18 Mushrooms Of The Pacific Northwest (Identification & Pictures)

If you’re a fan of mushrooms, the Pacific Northwest is the place to be. With its damp, cool climate, the region is home to some of the best mushrooms in the world. From morels and truffles to oysters and shiitakes, there’s a mushroom for everyone in the Pacific Northwest.

So whether you’re a budding mushroom hunter or just looking for a new culinary adventure, be sure to check out the wild mushrooms below.

Pacific Northwest mushrooms Identification

You must practice caution when hunting mushrooms. Only harvest fungi that you can properly identify or better hunt in the company of an experienced forager

1. Pacific Golden Chanterelle

Pacific Golden Chanterelle

Common found in Oregon and Washington, the Pacific golden chanterelle is a type of edible mushroom that can be found in high elevation forests. It’s only found in the Pacific Northwest and is closely related to the Cantharellus cibarius (golden chanterelle).


These edible mushrooms have a soft yellowish-orange color. The cap grows up to 5.5 inches in diameter. Stipe is also the same color as the cap. When picking these mushrooms, it is important to be careful not to damage the delicate caps.

Pacific golden chanterelles are relatively easy to identify, and are often found near conifer trees. Be sure to check around the oaks.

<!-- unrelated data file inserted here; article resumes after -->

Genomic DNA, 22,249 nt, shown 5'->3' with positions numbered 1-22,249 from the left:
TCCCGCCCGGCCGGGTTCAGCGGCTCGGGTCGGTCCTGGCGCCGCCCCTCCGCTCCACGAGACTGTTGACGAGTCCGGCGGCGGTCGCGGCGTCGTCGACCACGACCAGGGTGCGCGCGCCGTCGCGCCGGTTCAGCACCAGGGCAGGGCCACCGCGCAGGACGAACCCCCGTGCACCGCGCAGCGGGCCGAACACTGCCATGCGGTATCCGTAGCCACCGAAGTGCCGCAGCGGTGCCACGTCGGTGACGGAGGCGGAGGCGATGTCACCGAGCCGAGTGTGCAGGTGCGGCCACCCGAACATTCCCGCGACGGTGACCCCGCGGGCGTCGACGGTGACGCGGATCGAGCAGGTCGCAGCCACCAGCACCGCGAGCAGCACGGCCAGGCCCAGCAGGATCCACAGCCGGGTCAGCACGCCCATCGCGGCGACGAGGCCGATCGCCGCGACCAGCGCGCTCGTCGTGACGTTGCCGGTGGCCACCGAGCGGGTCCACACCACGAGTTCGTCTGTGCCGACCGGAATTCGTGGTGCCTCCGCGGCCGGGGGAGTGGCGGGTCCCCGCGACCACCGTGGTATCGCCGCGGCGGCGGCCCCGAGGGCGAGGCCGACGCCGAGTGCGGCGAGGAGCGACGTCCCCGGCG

They are considered to be a delicacy by many people, and are often used in gourmet dishes. They can be sauteed, grilled, or even used as an ingredient in soup or stew.

2. Boletus Edulis (California King Bolete)

Boletus Edulis

Boletus edulis, also known as the penny bun or cep or porcini is a type of edible mushroom that occurs in parts of the Pacific Northwest.


Penny bun mushrooms have easily identifiable features. You can identify them because of their large size and brown cap. Its cap is broad, about 3-12 inches, and slightly sticky. Caps can weigh up to 6 pounds.

The club shaped stalk grows up to 10 inches in height and can match the weight of the cap, making the boletus edulis one of the biggest wild mushrooms.

This Pacific Northwest fungus is often used in cooking, as it has a nutty flavor and meaty texture. It can be found growing on the ground near trees, especially birch and beech trees. When collecting Boletus edulis mushrooms, be sure to only choose ones that are fresh and have not begun to decompose.

3. Shaggy Mane

pacific northwest fungi

The lawyer’s wig! Yup, the alternative name for the shaggy mane is funny. But, did you know it is edible?


Shaggy manes, lawyer’s wigs, or Coprinus comatus are some of the most common wild mushrooms of the Pacific Northwest.

They have distinctive canonical caps that range 2-6 inches in diameter, and white and scaly. Their stems can grow up to 7 inches in height and are hollow. As the mushrooms age, the caps turn black and inky, giving them their name.

Where can you find shaggy mane mushrooms? They are common in Summer and Fall and are found in open grasslands and roadsides. Are they edible? Yes, shaggy ink caps are edible when young.

They have an earthy flavor and have a buttery texture. These edible mushrooms expire fast, so we recommend you saute them before long term storage.

4. Lobster Mushroom